Too Big To Jail Redux: It’s Worse Than You Suspected

Anyone who worked with homeowners seeking mortgage modifications over the past years has made or heard some joke about the supposedly “lost” documents that their clients had to resubmit over […]

Anyone who worked with homeowners seeking mortgage modifications over the past years has made or heard some joke about the supposedly “lost” documents that their clients had to resubmit over and over. We're going to find closets and closets stuffed with lost faxes, they would say. Yeah right, they can't possibly so consistently misplace so many documents.

Others tried to point out that, even though it was their own damn fault that it was happening, the banks were nonetheless still unprepared for the onslaught as well, and didn't have the systems in place to handle it.

Well, just because you're paranoid doesn't mean people aren't out to get you. Several brave whistleblowers, from different parts of the country, who didn't work together, have added affidavits to a civil lawsuit against Bank of America that paint a stark picture not of chaos and ineptitude, but of systemic, intentional undermining of the modification process:

From Salon's David Dayen:

Employees, many of whom allege they were given no basic training on how to even use HAMP, were instructed to tell borrowers that documents were incomplete or missing when they were not, or that the file was “under review” when it hadn’t been accessed in months. Former loan-level representative Simone Gordon says flat-out in her affidavit that “we were told to lie to customers” about the receipt of documents and trial payments. She added that the bank would hold financial documents borrowers submitted for review for at least 30 days. “Once thirty days passed, Bank of America would consider many of these documents to be ‘stale’ and the homeowner would have to re-apply for a modification,” Gordon writes. Theresa Terrelonge, another ex-employee, said that the company would consistently tell homeowners to resubmit information, restarting the clock on the HAMP process.

Worse than this, Bank of America would simply throw out documents on a consistent basis. Former case management supervisor William Wilson alleged that, during bimonthly sessions called the “blitz,” case managers and underwriters would simply deny any file with financial documents that were more than 60 days old. “During a blitz, a single team would decline between 600 and 1,500 modification files at a time,” Wilson wrote. “I personally reviewed hundreds of files in which the computer systems showed that the homeowner had fulfilled a Trial Period Plan and was entitled to a permanent loan modification, but was nevertheless declined for a permanent modification during a blitz.”

Dayen concludes that if we still had anything like a fair rule of law in this country, this would lead to criminal charges against the bank. I have to agree. (I doubt that Bank of America was all that unique in how it behaved here. But if that's where we have evidence, start there. It's still criminal.)

Instead, we had a trial where Jeff Olson, a protestor who wrote anti-bank slogans in water soluable chalk on public sidewalks in front of Bank of America branches faced 13 years in jail and $13,000 in fines. Oh, and the judge told his lawyer he wasn't allowed to use free speech as a defense. Hello?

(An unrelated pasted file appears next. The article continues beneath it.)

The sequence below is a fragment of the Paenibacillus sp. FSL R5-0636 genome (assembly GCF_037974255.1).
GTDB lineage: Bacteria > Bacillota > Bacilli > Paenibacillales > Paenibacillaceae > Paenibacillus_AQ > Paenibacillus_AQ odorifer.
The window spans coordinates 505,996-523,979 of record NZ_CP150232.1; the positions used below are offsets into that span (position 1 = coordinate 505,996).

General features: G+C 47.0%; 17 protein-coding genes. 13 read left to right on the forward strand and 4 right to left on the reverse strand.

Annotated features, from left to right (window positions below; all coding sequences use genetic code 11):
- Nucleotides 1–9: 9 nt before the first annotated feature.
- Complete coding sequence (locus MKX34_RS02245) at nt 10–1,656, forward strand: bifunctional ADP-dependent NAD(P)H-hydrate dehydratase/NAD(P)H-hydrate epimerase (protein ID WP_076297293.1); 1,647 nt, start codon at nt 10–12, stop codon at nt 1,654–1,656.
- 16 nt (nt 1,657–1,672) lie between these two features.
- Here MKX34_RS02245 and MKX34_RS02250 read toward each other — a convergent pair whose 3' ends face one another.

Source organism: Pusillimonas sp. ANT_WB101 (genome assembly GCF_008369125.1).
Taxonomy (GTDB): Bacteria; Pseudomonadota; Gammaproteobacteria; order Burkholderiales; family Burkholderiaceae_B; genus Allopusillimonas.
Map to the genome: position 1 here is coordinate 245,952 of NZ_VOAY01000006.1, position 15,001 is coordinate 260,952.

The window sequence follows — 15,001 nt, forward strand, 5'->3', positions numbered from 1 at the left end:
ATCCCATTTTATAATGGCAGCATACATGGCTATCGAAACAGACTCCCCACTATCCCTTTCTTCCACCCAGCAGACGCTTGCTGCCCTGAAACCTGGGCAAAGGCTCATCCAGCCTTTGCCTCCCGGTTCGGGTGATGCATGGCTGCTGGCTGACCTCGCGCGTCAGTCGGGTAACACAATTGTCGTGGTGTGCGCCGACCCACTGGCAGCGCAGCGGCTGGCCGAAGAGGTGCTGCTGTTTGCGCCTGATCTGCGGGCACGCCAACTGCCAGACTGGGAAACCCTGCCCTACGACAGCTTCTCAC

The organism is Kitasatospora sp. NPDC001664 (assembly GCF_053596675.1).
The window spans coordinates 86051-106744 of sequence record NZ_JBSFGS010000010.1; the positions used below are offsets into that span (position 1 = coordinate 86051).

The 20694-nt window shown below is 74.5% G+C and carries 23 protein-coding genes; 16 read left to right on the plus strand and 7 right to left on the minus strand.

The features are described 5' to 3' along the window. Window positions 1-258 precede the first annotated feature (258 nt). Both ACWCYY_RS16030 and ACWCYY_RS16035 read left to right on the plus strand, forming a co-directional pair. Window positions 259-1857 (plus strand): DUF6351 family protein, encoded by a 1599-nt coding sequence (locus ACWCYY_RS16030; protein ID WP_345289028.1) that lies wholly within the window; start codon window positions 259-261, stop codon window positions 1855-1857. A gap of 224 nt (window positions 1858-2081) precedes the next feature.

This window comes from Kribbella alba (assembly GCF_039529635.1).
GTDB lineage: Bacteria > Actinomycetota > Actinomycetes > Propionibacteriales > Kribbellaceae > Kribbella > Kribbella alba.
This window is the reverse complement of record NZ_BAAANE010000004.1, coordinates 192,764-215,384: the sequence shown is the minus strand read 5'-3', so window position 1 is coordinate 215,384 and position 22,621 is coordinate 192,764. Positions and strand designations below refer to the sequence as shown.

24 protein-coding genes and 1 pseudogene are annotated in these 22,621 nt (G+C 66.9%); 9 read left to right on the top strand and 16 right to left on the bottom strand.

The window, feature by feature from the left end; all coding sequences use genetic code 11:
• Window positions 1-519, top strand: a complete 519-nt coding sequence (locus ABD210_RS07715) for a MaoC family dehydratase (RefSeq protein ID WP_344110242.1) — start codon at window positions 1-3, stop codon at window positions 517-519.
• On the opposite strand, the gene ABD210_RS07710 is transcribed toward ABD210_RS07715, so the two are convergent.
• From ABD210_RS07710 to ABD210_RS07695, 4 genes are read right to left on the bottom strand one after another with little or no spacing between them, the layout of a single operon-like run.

Thank goodness the jury saw through the insanity and found him not guilty of vandalism (since when do you get more jail time for vandalism than for, say, rape, anyway?).

At the National Housing Conference Policy Symposium on June 21, just a few days after the whistleblowers' allegations were made public, HUD Secretary Shaun Donovan, after praising the National Mortgage Settlement and saying that their investigation had found that some abusive practices, like robosigning, had stopped, said:

Unfortunately, other harmful practices endure. Most notably, the compliance report shows that four of the five banks consistently fail to send notices and communicate decisions to homeowners in a timely manner.

This is unacceptable. That’s why, earlier this week, I took to the airwaves to send a simple message to these banks: that it is time for them to live up to their end of the deal by complying with all aspects of the Settlement.

If they don’t, we will work with our partners at the state level to explore all options to remedy this situation, from fining them for each failure, to hauling them back into court.

And I assured them that our commitment to this cause is unshakable. The homeowners who experienced servicing abuse deserve justice. And we won’t stop till they get it, and until banks reform their abusive practices, once and for all.

Nice words. Will they be acted upon?

Since the affidavits in the BOA case say the practices continued at least 6 months after the settlement was agreed to, they are not just a matter of violating the settlement—they are new allegations of new criminal acts. Also, lying and shredding documents and denying modifications that homeowners qualify for is rather a bigger deal than not sending notices on time.

Let's hope Secretary Donovan lives up to his word, and that his counterparts at the regulatory agencies find the courage they have so far lacked to head to trial and show us that the rule of law is not actually dead in the US of A.

(Photo by mike3k, CC BY-NC-ND.)

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